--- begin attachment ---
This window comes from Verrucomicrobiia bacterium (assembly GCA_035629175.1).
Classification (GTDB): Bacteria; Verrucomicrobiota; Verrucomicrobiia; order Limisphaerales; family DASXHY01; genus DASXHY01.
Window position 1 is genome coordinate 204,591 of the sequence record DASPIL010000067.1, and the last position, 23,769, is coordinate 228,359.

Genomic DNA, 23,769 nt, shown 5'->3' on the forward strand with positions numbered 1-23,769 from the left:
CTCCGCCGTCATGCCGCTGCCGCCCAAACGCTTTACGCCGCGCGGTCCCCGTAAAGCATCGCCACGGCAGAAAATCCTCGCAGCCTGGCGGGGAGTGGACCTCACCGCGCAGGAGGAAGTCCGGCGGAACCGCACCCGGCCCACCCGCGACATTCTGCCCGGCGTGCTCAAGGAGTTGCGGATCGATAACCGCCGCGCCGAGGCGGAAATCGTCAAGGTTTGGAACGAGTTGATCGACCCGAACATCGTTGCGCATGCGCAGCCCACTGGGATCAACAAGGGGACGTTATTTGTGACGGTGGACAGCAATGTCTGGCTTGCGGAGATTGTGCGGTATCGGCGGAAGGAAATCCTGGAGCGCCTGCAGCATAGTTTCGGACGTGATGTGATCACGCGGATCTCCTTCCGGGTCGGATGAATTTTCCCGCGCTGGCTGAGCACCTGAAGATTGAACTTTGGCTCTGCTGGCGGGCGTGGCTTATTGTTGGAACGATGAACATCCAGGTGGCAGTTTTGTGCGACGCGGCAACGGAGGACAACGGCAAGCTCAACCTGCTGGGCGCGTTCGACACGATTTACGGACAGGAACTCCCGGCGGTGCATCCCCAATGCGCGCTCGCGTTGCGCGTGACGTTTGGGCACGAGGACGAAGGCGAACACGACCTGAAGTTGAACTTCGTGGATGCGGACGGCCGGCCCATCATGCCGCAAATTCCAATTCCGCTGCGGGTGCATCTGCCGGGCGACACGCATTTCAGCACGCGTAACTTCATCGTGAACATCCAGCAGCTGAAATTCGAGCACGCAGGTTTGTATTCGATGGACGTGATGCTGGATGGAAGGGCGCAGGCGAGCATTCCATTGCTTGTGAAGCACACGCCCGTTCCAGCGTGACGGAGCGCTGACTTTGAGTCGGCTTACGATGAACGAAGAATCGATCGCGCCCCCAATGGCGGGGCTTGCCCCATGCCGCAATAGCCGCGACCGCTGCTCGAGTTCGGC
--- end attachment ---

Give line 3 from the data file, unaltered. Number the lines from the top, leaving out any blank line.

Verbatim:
Window position 1 is genome coordinate 204,591 of the sequence record DASPIL010000067.1, and the last position, 23,769, is coordinate 228,359.